Surrounded by the deep blue Mediterranean sea, halfway between Sicily and the North African coast, Malta and sister island Gozo are steeped in rich and turbulent history, breathtaking landscapes and, most importantly, limestone crags and sea cliffs with hundreds of routes full of character and charm. Fishermen have soloed these immense sea cliffs for centuries on routes that some local climbers claim encroach on the stiff end of the fifth grade. This courage is a defining characteristic of the Maltese people who have seen off invaders from the Moors to the Axis.
Sport Climbing has seen an impressive growth in the last decade both with the local descendants of the barefoot fishermen and European visitors searching for a year-round climbing destination. With routes going up at an astonishing rate Malta and Gozo offer around 600 lines (550 in the latest guidebook, published in 2013) from nursery grade 3s to high 8s with rumour of 9s hiding in the tufa covered caves and on imposing sea cliffs. The wide range of grades is complemented by routes at all angles - blank friction slabs, pocketed vertical walls, steep overhangs and 3D climbing in roofs are all to be found on these 300km-squared islands. Unlike other Mediterranean limestone climbing destinations Malta hasn't seen a great influx of climbers caressing its rock, meaning sheen and polish are almost unheard of.
Infamous mutant Stevie Haston and local knee bar master Jeffrey Camilleri have both created routes of local and international fame, with Haston's super roof King of Kings 8b+ going through territory only the finest forearms in the game can hope to wrestle with.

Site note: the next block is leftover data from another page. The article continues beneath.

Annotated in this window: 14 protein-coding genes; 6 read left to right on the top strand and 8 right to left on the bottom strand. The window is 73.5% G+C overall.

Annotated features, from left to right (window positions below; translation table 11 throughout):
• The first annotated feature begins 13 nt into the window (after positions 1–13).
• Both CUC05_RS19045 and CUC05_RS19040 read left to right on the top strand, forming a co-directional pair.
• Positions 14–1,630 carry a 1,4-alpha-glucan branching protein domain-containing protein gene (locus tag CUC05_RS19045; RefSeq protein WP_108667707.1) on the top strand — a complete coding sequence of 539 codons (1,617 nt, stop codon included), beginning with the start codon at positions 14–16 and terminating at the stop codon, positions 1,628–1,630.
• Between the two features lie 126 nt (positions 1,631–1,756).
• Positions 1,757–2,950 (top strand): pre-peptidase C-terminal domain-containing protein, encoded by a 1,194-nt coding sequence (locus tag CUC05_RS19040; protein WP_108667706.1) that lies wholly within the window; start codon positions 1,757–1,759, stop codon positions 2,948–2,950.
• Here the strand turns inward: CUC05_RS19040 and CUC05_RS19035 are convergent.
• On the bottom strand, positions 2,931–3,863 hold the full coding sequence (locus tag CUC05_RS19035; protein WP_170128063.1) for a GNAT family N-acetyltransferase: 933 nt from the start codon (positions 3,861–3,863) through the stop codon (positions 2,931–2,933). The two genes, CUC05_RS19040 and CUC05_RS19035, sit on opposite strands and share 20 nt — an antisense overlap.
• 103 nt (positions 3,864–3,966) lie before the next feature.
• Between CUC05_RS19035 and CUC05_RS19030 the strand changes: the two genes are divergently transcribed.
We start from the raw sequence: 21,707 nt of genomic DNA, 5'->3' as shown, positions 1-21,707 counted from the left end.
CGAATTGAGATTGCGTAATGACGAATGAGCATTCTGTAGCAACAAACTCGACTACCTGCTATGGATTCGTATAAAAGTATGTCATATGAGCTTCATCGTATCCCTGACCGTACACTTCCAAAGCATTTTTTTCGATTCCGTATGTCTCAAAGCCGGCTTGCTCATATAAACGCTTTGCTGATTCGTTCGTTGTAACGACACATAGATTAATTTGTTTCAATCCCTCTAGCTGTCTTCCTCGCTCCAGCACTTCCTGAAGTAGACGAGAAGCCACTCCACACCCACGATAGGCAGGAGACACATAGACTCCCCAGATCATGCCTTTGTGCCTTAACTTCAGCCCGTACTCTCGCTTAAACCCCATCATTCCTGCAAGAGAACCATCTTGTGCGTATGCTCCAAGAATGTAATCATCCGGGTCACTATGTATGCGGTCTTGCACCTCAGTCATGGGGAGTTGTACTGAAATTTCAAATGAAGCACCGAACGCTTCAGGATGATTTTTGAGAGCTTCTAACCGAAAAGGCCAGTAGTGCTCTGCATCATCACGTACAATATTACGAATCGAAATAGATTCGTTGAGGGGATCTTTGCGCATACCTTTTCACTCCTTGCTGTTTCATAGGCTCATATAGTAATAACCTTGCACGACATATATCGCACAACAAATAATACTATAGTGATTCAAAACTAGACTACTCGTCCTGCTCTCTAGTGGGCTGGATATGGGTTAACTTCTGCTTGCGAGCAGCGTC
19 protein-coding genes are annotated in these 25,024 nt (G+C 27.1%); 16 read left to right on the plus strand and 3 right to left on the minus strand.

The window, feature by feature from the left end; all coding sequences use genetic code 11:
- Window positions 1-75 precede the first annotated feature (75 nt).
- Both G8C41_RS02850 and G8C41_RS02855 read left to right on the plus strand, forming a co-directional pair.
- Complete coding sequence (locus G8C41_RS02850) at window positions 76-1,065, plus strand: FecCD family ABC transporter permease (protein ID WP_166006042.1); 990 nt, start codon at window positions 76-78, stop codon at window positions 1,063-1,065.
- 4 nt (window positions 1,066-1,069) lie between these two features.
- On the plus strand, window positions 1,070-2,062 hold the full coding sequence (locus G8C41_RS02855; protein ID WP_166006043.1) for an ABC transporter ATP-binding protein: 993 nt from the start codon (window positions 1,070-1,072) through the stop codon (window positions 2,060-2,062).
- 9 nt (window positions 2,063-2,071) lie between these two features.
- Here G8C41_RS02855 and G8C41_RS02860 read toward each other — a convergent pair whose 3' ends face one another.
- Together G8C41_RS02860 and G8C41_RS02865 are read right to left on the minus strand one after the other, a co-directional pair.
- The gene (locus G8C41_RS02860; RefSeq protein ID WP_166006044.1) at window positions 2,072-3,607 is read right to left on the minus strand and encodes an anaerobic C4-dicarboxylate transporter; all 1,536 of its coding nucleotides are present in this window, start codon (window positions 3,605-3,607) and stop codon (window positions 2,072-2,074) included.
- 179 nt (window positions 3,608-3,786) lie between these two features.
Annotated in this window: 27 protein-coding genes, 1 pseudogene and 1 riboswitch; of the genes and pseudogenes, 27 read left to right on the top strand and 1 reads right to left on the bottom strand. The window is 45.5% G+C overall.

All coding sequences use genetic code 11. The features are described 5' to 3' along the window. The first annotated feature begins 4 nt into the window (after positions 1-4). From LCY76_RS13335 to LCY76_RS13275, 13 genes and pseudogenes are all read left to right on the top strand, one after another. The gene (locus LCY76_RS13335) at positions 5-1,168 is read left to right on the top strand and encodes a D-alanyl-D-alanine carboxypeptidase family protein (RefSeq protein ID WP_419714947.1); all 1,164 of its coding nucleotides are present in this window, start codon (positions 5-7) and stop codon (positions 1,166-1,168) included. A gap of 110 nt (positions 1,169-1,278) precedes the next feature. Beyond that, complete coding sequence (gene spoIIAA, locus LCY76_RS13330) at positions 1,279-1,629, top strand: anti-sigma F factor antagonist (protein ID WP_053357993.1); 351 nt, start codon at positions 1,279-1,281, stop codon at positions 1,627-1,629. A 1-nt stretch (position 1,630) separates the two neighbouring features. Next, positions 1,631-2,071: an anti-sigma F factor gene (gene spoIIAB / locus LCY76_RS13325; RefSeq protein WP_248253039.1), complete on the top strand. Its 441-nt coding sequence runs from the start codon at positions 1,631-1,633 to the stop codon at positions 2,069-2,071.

At only 3 hours from most UK airports, the Maltese archipelago offers a broad range of routes. Sea cliff venues like Red Wall offer amazing snorkelling and classic multipitch lines such as Greek Odyssey 6b+ with gorgeous sunset views and gratifying exposure and amazingly only 10 minutes from the airport. On the other side of the island Mellieħa Cave (Il-Latnija in the local lingo) with its tufas and unique hole in the ground setting holds a broad range of grades including local pump of passage Crazy Monkey 7a/+ and test piece Shaman 8a.
Any trip to Malta is pointless without without taking the 20 minute ferry ride to sister island Gozo or Għawdex as it is known in Maltese. Gozo is an island of tremendous beauty and rustic Mediterranean charm with climbs of unique and inspiring character. Again Stevie's ceaseless work and Peter Pan like enthusiasm have gifted the local community with both classic lines at amenable grades but also crags that will attract climbers looking for something a bit "special".
The Underworld has been categorized as one of the longest roof climbing venues in the world with 55 meters of roof leading into 60 meters of headwall! If you're ready for it Ryanair flights are cheap, however the Dutch courage on board isn't…
So what are you waiting for? Pack your boots, a 60m rope and 15 clips, you're going to love our climbing, cold beer and breathtaking nature, as we say in Malta ċaw for now!